But, according to doctor’s bible Australian Family Physician, you can’t always bet on them knowing the best ways to lose weight.
“There’s a great deal of misunderstanding about weight loss among health professionals,” says Dr Garry Egger, Adjunct Professor of Health and Applied Sciences at Southern Cross University (he also founded GutBusters – the highly successful “waist-loss” program for men, and the Professor Trim’s Weight Loss for Men program).
In 2008, Dr Egger gave a true-or-false weight-management questionnaire to 173 GPs and 129 tradesmen and truck drivers. “We found doctors were almost as confused as the general public,” he says. But the blame can’t all be laid at your GP’s surgery door.
“Research into nutrition, exercise and weight management is relatively new, and getting clear answers can be difficult,” Dr Egger explains. Add to that the flurry of new diets each year. It’s little wonder that many of us are left scratching our heads. Here, the answers to the questionnaire:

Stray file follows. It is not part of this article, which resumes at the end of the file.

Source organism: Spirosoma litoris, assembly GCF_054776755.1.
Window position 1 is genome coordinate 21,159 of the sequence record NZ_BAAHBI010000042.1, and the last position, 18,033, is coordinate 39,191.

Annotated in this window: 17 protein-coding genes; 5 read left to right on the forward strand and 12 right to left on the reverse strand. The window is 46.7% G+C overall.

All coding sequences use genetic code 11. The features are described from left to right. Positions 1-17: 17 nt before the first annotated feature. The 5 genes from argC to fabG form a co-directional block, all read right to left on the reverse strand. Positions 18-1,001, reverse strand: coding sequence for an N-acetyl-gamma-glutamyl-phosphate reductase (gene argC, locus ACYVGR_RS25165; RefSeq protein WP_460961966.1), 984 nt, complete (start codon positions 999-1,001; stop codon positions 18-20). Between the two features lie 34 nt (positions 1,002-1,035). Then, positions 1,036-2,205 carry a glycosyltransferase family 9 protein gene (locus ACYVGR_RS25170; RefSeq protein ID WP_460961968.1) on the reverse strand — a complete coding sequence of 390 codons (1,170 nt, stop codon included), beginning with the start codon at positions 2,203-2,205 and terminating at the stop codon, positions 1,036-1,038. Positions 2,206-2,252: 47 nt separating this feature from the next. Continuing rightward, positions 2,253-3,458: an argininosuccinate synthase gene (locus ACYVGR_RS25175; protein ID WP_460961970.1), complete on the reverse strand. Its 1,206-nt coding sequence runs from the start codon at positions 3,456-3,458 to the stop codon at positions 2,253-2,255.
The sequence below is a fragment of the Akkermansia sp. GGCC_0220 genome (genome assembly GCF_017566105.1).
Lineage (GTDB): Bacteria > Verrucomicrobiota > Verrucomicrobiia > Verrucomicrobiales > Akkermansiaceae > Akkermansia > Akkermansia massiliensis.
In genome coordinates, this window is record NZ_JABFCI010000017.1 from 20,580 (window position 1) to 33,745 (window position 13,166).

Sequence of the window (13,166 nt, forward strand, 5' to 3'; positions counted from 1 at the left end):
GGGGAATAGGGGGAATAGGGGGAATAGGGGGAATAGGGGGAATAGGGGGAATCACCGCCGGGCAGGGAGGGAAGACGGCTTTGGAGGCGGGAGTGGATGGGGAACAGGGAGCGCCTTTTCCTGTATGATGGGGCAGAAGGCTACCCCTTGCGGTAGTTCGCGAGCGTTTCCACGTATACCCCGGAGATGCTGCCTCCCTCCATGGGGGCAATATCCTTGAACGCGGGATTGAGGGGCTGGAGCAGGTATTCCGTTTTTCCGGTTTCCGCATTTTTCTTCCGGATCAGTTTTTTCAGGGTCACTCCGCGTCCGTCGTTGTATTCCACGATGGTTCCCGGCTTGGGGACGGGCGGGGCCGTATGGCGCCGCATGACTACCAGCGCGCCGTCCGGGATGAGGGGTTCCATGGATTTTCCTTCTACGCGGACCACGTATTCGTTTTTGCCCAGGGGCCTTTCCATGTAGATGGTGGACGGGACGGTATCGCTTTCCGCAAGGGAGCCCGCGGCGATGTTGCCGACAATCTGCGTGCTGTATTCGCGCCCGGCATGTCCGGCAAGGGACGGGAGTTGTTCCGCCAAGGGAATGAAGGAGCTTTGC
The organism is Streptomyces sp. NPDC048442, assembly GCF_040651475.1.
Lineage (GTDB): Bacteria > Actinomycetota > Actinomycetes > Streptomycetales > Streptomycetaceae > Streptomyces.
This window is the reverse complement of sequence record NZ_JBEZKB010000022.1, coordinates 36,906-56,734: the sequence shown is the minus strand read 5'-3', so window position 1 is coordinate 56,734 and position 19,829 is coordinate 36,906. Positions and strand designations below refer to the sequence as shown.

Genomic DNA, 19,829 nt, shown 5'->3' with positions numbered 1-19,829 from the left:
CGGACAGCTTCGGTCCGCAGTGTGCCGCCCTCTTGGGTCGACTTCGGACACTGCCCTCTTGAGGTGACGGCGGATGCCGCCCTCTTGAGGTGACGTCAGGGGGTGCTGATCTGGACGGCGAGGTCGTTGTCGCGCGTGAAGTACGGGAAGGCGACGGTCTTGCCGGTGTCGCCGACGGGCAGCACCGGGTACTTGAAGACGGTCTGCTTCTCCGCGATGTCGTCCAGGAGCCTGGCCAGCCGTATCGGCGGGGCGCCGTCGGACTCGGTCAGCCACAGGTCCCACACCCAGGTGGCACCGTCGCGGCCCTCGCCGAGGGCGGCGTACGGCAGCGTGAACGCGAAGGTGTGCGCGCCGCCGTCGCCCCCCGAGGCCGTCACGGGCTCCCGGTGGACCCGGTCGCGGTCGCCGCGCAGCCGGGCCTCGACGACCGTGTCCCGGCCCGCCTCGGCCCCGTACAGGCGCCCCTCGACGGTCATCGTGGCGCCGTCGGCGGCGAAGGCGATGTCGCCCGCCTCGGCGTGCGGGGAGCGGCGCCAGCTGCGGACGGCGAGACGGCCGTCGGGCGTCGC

Fruit juice is about as fattening as beer: True
In terms of kilojoule content, equivalent servings of fruit juice and beer are roughly similar. However, as alcohol can’t be stored in the body, and is never directly converted to fat, any fattening effect is dependent on other factors, such as accompanying energy intake. The often quoted “beer belly” is therefore really more of a “beer plus food and drink” or “beer plus total energy” belly. Fruit juice is therefore potentially as fattening as beer in equivalent amounts.
We need eight glasses of water per day: False
Physiologist Dr Heinz Valtin attempted to track the basis of this belief, which he claims may be responsible for the current excessive intake of high-kilojoule drinks in the modern diet. Dr Valtin showed fluid needs are dependent on a range of factors, including age, gender, climate, activity level and disease state, and vary from 500ml (about three glasses) to 4L (24 glasses) per day. Despite the popularity of the eight glasses “rule”, international guidelines on fluid intake, now under development, suggest it’s arbitrary and meaningless.
Chocolate is healthy –provided it’s dark: False
Since the antioxidant effects of cocoa were discovered, there has been more than a decade of research on the health benefits of dark chocolate. Cocoa is high in bitter-tasting flavonoids, which are the prime source of such antioxidants, but which chocolate manufacturers extract for taste.